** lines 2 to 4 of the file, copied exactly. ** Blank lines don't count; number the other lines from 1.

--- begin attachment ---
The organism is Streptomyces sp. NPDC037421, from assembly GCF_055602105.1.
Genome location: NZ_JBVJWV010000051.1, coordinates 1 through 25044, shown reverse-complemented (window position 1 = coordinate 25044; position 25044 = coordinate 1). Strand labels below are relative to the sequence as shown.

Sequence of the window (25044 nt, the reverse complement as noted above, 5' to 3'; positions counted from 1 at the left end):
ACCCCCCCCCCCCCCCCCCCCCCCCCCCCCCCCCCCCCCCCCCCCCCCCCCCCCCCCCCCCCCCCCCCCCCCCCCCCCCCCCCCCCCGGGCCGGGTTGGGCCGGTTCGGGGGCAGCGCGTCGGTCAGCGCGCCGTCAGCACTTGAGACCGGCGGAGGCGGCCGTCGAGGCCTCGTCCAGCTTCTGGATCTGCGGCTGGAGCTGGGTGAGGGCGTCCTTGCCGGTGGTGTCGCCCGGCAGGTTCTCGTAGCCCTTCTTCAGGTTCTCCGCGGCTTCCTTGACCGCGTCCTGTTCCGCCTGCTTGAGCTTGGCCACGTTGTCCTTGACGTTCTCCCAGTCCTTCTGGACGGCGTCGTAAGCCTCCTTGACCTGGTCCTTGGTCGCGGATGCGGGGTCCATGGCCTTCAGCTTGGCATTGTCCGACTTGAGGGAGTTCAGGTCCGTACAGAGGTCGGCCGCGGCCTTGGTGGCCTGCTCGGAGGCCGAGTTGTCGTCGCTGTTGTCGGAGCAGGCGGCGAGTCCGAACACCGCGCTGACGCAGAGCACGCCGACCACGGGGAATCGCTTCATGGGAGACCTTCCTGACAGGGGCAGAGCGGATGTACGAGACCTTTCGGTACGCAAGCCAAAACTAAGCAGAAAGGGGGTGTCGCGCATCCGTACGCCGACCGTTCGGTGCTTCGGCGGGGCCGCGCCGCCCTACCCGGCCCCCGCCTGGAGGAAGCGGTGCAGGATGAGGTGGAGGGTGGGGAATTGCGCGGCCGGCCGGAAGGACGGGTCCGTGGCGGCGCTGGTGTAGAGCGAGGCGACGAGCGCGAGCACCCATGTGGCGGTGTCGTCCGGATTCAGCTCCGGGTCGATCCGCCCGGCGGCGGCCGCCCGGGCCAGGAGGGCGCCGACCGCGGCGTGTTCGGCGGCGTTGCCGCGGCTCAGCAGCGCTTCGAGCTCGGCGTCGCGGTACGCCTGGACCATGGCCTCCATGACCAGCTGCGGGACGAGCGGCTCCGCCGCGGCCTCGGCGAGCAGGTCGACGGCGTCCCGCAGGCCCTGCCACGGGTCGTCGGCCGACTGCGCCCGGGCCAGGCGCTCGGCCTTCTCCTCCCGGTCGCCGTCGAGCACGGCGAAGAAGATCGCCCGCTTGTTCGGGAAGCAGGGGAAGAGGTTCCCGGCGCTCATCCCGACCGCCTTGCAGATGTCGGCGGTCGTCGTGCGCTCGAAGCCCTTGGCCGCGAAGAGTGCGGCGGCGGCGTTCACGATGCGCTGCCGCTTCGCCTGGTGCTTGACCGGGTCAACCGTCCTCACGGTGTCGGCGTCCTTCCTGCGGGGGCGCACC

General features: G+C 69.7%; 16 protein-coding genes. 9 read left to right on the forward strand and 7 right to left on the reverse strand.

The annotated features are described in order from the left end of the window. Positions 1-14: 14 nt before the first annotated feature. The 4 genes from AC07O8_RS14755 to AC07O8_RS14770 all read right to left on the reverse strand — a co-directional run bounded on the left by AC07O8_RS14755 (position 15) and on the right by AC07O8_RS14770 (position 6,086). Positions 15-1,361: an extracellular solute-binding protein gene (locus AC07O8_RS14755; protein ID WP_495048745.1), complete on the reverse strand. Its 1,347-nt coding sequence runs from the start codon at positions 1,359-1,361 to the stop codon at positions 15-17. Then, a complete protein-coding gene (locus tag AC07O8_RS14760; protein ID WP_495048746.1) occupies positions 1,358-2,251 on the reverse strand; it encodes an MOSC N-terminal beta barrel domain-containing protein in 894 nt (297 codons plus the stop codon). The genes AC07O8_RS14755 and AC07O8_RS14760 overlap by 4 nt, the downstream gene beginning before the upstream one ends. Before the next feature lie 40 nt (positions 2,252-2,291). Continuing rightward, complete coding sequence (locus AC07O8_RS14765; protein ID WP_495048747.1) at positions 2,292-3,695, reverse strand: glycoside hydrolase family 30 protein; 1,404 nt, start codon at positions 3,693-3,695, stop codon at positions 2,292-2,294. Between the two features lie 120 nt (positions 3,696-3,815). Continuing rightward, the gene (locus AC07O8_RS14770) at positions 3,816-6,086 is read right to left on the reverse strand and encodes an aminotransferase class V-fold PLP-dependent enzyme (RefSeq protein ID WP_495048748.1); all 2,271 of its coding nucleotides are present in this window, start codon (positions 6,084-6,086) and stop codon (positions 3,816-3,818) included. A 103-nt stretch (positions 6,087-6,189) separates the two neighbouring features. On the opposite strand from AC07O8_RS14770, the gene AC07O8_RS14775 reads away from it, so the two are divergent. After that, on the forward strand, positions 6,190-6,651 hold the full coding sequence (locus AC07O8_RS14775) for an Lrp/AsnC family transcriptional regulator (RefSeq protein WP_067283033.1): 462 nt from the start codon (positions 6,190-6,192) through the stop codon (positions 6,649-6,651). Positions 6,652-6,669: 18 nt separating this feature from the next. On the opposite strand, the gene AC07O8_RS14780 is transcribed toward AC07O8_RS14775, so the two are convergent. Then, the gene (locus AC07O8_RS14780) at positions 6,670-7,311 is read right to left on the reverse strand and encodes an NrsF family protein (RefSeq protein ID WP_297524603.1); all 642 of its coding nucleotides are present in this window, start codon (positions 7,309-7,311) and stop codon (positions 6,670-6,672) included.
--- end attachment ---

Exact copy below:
Genome location: NZ_JBVJWV010000051.1, coordinates 1 through 25044, shown reverse-complemented (window position 1 = coordinate 25044; position 25044 = coordinate 1). Strand labels below are relative to the sequence as shown.

Sequence of the window (25044 nt, the reverse complement as noted above, 5' to 3'; positions counted from 1 at the left end):
ACCCCCCCCCCCCCCCCCCCCCCCCCCCCCCCCCCCCCCCCCCCCCCCCCCCCCCCCCCCCCCCCCCCCCCCCCCCCCCCCCCCCCCGGGCCGGGTTGGGCCGGTTCGGGGGCAGCGCGTCGGTCAGCGCGCCGTCAGCACTTGAGACCGGCGGAGGCGGCCGTCGAGGCCTCGTCCAGCTTCTGGATCTGCGGCTGGAGCTGGGTGAGGGCGTCCTTGCCGGTGGTGTCGCCCGGCAGGTTCTCGTAGCCCTTCTTCAGGTTCTCCGCGGCTTCCTTGACCGCGTCCTGTTCCGCCTGCTTGAGCTTGGCCACGTTGTCCTTGACGTTCTCCCAGTCCTTCTGGACGGCGTCGTAAGCCTCCTTGACCTGGTCCTTGGTCGCGGATGCGGGGTCCATGGCCTTCAGCTTGGCATTGTCCGACTTGAGGGAGTTCAGGTCCGTACAGAGGTCGGCCGCGGCCTTGGTGGCCTGCTCGGAGGCCGAGTTGTCGTCGCTGTTGTCGGAGCAGGCGGCGAGTCCGAACACCGCGCTGACGCAGAGCACGCCGACCACGGGGAATCGCTTCATGGGAGACCTTCCTGACAGGGGCAGAGCGGATGTACGAGACCTTTCGGTACGCAAGCCAAAACTAAGCAGAAAGGGGGTGTCGCGCATCCGTACGCCGACCGTTCGGTGCTTCGGCGGGGCCGCGCCGCCCTACCCGGCCCCCGCCTGGAGGAAGCGGTGCAGGATGAGGTGGAGGGTGGGGAATTGCGCGGCCGGCCGGAAGGACGGGTCCGTGGCGGCGCTGGTGTAGAGCGAGGCGACGAGCGCGAGCACCCATGTGGCGGTGTCGTCCGGATTCAGCTCCGGGTCGATCCGCCCGGCGGCGGCCGCCCGGGCCAGGAGGGCGCCGACCGCGGCGTGTTCGGCGGCGTTGCCGCGGCTCAGCAGCGCTTCGAGCTCGGCGTCGCGGTACGCCTGGACCATGGCCTCCATGACCAGCTGCGGGACGAGCGGCTCCGCCGCGGCCTCGGCGAGCAGGTCGACGGCGTCCCGCAGGCCCTGCCACGGGTCGTCGGCCGACTGCGCCCGGGCCAGGCGCTCGGCCTTCTCCTCCCGGTCGCCGTCGAGCACGGCGAAGAAGATCGCCCGCTTGTTCGGGAAGCAGGGGAAGAGGTTCCCGGCGCTCATCCCGACCGCCTTGCAGATGTCGGCGGTCGTCGTGCGCTCGAAGCCCTTGGCCGCGAAGAGTGCGGCGGCGGCGTTCACGATGCGCTGCCGCTTCGCCTGGTGCTTGACCGGGTCAACCGTCCTCACGGTGTCGGCGTCCTTCCTGCGGGGGCGCACC